A judge who handed a “respected” member of the Bungendore community a jail sentence for 276 kilograms of cocaine found in an excavator said he played a “lesser role”, but no other sentence was appropriate.
Judge Gina O’Rouke stressed Timothy John Engstrom was being sentenced for attempted possession of the drug rather than for its importation, for which his long-time friend and business partner Adam Phillip Hunter was previously convicted and imprisoned. But Judge O’Rouke noted that Engstrom’s role was “substantially serious”, and both men’s offences carried a maximum sentence of lifetime imprisonment.
The 38-year-old Engstrom appeared at NSW District Court via an audiovisual link on Friday (26 May) and was convicted and sentenced to 11 years and six months’ prison.
The court heard Engstrom’s involvement began in 2019 when he was granted a loan of $30,000 and transferred the same amount to the parent company of his and Hunter’s business, Bungendore Landscape Supplies. The parent company transferred $50,000 to a South African organisation for the delivery of a ”refurbished” excavator that was later determined to be inoperational and in a “very poor condition”.
Judge O’Rouke said the father-of-two was aware the excavator had been purchased and knew by the latest three days before the digger arrived that what was hidden inside was illegal and a criminal offence.
The court heard Engstrom had organised items to cut into the digger’s boom arm where the cocaine was stored and discussed ways to avoid police with Hunter, including using gloves to avoid leaving DNA evidence, avoiding security cameras on the business premises and burning materials. The court heard the pair had also discussed a plan to escape from the business in separate cars “if it all turns to shit”.
After the digger arrived at the Bungendore business on 14 July 2019, Engstrom spent two-and-a-half hours cutting into its boom arm with an angle grinder and unpacked the cocaine into tubs with Hunter.
However, unbeknown to Engstrom and Hunter, police had intercepted the digger when it arrived in Australia in June and discovered and replaced the 384 packages of cocaine with an “inert substance”.
The court heard Engstrom attempted to run from police, who had been surveilling the business when they raided the shed containing the digger on the same day it arrived in Bungendore.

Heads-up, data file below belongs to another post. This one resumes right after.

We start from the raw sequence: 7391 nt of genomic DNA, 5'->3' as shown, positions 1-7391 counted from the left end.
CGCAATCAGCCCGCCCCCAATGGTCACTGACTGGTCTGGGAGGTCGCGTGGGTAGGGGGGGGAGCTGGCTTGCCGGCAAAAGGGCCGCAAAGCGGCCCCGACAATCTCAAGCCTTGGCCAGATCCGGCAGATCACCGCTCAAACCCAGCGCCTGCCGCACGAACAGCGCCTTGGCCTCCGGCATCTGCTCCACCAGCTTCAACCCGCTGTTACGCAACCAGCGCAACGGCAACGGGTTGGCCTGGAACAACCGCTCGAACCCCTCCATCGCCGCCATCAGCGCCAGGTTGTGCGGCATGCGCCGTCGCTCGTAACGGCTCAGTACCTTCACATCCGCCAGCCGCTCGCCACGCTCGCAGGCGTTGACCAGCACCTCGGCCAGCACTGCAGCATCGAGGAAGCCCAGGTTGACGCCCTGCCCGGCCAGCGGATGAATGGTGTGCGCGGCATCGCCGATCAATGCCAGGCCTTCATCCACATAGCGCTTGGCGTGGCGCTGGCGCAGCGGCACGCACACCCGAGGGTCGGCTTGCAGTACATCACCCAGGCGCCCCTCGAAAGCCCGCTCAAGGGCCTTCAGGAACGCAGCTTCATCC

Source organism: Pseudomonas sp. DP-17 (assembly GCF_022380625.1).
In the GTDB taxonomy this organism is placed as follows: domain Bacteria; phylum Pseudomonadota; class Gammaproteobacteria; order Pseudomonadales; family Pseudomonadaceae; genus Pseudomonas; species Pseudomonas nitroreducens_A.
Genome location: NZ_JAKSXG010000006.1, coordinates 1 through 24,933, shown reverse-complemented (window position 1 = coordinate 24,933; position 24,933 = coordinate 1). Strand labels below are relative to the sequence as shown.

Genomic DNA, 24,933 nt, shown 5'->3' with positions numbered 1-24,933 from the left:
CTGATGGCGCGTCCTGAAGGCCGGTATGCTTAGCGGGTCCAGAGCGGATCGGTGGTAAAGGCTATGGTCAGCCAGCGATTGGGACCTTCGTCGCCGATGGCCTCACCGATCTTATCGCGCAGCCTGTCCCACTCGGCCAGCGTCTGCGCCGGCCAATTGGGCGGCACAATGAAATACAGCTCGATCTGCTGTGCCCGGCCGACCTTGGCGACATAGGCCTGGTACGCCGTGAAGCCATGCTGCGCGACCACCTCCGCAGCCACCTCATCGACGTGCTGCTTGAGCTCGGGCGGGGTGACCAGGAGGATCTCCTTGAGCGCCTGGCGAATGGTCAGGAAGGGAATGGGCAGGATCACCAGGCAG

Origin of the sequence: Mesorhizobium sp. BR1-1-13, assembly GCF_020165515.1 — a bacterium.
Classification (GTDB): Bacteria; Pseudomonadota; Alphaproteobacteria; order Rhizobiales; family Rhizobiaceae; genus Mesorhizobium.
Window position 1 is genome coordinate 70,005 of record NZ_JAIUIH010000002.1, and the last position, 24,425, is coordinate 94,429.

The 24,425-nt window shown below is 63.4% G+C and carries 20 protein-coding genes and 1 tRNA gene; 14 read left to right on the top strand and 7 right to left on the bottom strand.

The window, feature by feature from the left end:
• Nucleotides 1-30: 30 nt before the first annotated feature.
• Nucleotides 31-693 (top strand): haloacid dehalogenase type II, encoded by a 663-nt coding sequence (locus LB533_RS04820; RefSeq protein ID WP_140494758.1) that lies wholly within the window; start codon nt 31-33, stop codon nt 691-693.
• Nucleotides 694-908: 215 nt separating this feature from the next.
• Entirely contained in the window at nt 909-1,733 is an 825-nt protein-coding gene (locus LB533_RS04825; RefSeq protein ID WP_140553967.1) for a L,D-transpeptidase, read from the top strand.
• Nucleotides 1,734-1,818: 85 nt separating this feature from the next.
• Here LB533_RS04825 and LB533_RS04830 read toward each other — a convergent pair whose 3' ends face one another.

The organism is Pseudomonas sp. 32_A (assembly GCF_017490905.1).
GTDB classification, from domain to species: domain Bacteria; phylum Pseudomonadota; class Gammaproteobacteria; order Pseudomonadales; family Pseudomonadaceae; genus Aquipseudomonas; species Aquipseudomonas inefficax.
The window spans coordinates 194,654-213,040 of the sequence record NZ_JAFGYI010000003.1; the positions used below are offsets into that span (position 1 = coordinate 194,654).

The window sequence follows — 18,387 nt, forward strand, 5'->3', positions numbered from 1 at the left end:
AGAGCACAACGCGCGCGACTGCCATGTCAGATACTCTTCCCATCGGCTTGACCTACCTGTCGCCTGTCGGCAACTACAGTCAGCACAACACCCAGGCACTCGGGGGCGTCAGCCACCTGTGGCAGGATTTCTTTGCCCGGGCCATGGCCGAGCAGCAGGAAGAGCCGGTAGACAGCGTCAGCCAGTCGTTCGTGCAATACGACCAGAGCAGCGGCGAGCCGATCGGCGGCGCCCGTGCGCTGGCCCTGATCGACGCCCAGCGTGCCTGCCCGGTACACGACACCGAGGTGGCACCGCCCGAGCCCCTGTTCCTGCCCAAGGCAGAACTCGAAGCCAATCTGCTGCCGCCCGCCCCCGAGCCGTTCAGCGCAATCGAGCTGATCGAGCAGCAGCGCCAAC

Judge O’Rouke said Engstrom had witnessed anti-social behaviour as a child and tried drugs in adulthood, including cocaine in his mid-20s, but had no substance abuse issues. She found Engstrom was motivated by financial difficulties with his business and a sense of “misguided loyalty” to Hunter, who the court heard Engstrom had since referred to as an associate with whom he did not want any further contact.
The court heard Engstrom believed at the time that if he did not ask questions of Hunter, he would not be breaking the law and did not view his behaviour as hurting people.
Judge O’Rouke said that since being remanded in custody in March (2023), Engstrom had continued working and participated in various courses and workshops.
In the reasons for her sentence, she said while Engstrom’s rehabilitation prospects were good, ”there is simply no evidence of remorse or contrition”.
It was “very concerning”, she said, that after a period of apparent understanding, Engstrom had reverted to claiming he was wrongfully convicted.
She said the “serious criminality of [Engstrom’s] offending” required a sentence that would deter others from what she described as a “nefarious trade”.
“I do not consider any other sentence [besides imprisonment] appropriate,” she said of Engstrom’s “planning, organisation and determined effort to gain access [to the cocaine]”.
Judge O’Rouke said that although his trial was efficient, Engstrom did not cooperate with police and had not pleaded guilty like Hunter, who, for pleading guilty, received a 20 per cent discount to his prison sentence in September 2021. He was sentenced to 12 years and nine months’ jail, ending in 2032, with a non-parole period of eight years and three months, which means he is eligible to be released in October 2027.
Engstrom was convicted and handed a non-parole period of seven years and six months’ jail in May (2023). He will be eligible for release in January 2030.
Jurors in the NSW District Court previously found Engstrom guilty of one charge of attempting to possess a commercial quantity of a border-controlled drug in December 2022.